Charlotte Gray Comes to Edmonton!

Me and Charlotte Gray after her talk in Edmonton
 
I was absolutely thrilled to learn that Charlotte Gray, my CanHist hero, was going to be in Edmonton this week as a guest of LitFest and STARFest. Last Saturday night she spoke at the St. Albert library to a room full of fans – one of the most responsive audiences I’ve ever encountered, in fact. They made all the appropriate noises at all the appropriate times during her presentation, and it was obvious they were smitten with her and her works.
 
The book up for discussion that night was her latest, Gold Diggers, which was published last year by HarperCollins Canada. I happily bought my copy for her to autograph, and it actually comes at the perfect time (which, I find, is often the case with books).  I just dove into my gold-rush-era material for my book on northern aviation – there was a balloon ascension in Dawson City in 1899 – so her tome will provide great background and description. Of course I’ll still get out Pierre Berton’s Klondike (after all, there’s supposed to be a mention of the ascension in it), but it’s great to have a more recent, socially-balanced tome to work with.
 
It was wonderful to finally meet Charlotte in person. She called me last November after I had Skyped-in to the Berton House Gala fundraiser in Toronto from Dawson. And we shared the same space at different times in Berton House, of course (and I made sure to put my book next to hers on the bookshelf!). But to get the chance to chat for a few minutes and shake her hand was, well, a highlight in this young historian’s life.
 
Thanks, Charlotte, for continuing to convince Canadians their history is interesting and relevant, and for embracing the filth, messiness, lace, and rubber boots of the past.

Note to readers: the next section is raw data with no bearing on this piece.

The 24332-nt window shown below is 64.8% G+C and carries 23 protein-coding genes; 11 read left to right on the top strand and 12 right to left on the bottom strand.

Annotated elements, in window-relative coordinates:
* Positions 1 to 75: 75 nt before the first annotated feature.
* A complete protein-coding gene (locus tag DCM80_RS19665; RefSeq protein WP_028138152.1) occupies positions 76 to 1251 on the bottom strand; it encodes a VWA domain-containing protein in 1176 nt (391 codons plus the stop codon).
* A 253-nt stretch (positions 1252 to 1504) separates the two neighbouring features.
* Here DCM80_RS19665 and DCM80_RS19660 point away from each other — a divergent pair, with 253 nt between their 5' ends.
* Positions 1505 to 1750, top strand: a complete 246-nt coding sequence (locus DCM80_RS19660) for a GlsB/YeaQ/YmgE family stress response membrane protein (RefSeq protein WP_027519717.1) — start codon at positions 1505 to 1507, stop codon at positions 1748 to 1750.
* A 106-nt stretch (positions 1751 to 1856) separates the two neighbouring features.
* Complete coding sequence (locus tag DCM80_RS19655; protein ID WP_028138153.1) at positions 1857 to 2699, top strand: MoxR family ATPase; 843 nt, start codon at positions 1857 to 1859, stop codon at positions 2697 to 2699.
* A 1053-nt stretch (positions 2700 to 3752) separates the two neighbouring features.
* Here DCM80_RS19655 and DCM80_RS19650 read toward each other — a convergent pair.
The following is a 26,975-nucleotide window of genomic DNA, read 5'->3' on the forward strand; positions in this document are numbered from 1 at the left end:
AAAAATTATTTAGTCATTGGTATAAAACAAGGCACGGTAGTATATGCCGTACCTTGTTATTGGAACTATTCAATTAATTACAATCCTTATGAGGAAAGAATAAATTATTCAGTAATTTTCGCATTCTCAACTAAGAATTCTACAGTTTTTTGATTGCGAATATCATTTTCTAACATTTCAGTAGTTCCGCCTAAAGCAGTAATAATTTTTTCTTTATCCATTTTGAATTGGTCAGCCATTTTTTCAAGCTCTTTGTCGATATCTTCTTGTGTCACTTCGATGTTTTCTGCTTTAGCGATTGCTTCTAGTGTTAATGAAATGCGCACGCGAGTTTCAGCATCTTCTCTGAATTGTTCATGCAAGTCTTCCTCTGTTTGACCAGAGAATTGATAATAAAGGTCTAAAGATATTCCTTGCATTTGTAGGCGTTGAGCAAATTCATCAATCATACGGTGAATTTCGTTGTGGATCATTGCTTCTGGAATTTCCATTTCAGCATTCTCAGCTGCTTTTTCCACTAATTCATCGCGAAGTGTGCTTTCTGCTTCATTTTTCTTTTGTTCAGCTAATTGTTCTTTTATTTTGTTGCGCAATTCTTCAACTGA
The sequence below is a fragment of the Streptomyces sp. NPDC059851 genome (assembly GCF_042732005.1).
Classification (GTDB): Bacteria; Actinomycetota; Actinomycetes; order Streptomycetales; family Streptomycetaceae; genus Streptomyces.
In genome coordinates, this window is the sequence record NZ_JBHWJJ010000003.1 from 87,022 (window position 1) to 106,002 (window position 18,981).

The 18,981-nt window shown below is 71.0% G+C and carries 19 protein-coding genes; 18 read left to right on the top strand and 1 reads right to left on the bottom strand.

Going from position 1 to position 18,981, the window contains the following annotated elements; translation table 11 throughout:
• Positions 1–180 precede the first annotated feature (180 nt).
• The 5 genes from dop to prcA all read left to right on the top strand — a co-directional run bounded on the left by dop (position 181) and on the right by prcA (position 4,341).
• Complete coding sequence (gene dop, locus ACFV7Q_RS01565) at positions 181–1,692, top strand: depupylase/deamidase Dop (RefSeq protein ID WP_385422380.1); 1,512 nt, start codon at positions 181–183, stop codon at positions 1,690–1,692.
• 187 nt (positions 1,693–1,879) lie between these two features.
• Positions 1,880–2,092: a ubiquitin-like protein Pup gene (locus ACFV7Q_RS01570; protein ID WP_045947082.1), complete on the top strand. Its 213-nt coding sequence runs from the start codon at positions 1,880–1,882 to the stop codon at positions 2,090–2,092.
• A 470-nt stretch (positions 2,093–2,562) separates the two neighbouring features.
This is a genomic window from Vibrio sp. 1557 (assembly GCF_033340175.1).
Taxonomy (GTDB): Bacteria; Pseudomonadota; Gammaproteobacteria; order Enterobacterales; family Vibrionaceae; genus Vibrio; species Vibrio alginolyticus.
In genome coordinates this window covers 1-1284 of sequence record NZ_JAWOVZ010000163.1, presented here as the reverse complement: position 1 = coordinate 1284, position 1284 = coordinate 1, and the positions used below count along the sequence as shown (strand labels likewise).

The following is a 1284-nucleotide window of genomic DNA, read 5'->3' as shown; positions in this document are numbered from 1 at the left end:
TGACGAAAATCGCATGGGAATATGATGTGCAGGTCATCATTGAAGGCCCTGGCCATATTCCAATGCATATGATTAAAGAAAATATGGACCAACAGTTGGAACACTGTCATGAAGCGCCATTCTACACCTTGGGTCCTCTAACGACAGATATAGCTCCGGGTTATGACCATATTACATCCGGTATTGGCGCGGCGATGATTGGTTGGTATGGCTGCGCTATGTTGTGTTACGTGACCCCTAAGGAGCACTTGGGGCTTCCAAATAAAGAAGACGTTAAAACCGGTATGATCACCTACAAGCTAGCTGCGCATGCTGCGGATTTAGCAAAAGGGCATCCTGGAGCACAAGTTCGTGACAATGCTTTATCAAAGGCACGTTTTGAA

Berton House Top Ten

It’s that time of year. The time of year when magazines, tv shows, internet sites, and everyone else make top ten lists. So I will too. About my time up north (although it’s very hard to pick just ten!).

Here they are in no particular order:
1. Working, reading, watching tv, chatting, and napping at Berton House on the sectional snuggled up in the HBC blanket.
2. Experiencing ice fog in minus 40-degree weather in Dawson. Yep, I’m a little strange.
3. Doing the sourtoe cocktail with friends at the Dowtown bar in Dawson.
4. Going curling in Inuvik and hanging out in the curling club post-game. Best place in town on a Friday night!

5. Hiking up Dome Mountain in Dawson in December – and then sliding down on my backside!

6. Finding out I had family in Whitehorse and getting to spend great times with them. Thanks so much, Judy, Bruce, Ben, and Charlie!
7. Hanging out at Bombay Peggy’s and being there for close-down on November 10th!
8. Doing old-timey portraits with the gals in Dawson: Easy-laine, Diamond Tooth Sandy, and Jailbait Jenny. Oh yeah, and I’m Dawson Dani (the one with the gun).

9. Visiting Old Crow and getting to attend a community feast. Such a friendly town and glad I got the chance to go twice!
10. Skagway, AK in September: delicious food, good hiking, and seeing that the Sarah Palin store actually exists!

Yukon’s northern charms hard to resist

The Edmonton Journal featured an article about the Yukon in its Saturday travel section and a friend forwarded it to me. Of course I couldn’t resist writing in! My letter was published today (but the photo’s my little blog addition):

Edmonton Journal December 7, 2010

Re: “Yukon’s northern charm beckons; Newcomers thrill to area’s rich history,” The Journal, Dec. 4.

I got a real kick out of reading Andrew Renton’s travel piece at Berton House in Dawson City, Yukon, after several days of 40 below weather.


I arrived in the Yukon Sept. 23 just as a blizzard moved into the territory. Tourist season was definitely over: The SS Klondike was dry-docked; the White Pass railway was shutting down; and many spots from Whitehorse up to Dawson were boarded up, their owners having gone “outside” for the winter.

Now that I’ve been here for three months as writer-in-residence at Pierre Berton’s childhood home, I feel I’m halfway between the “Cheechako” and “Sourdough” Renton talks about. I’m still excited by the Air North service and food, and now I know the de-planeing drill for refuelling on the “milk run” between Whitehorse, Dawson, Old Crow, and Inuvik (and use the “seat taken” slip like a pro).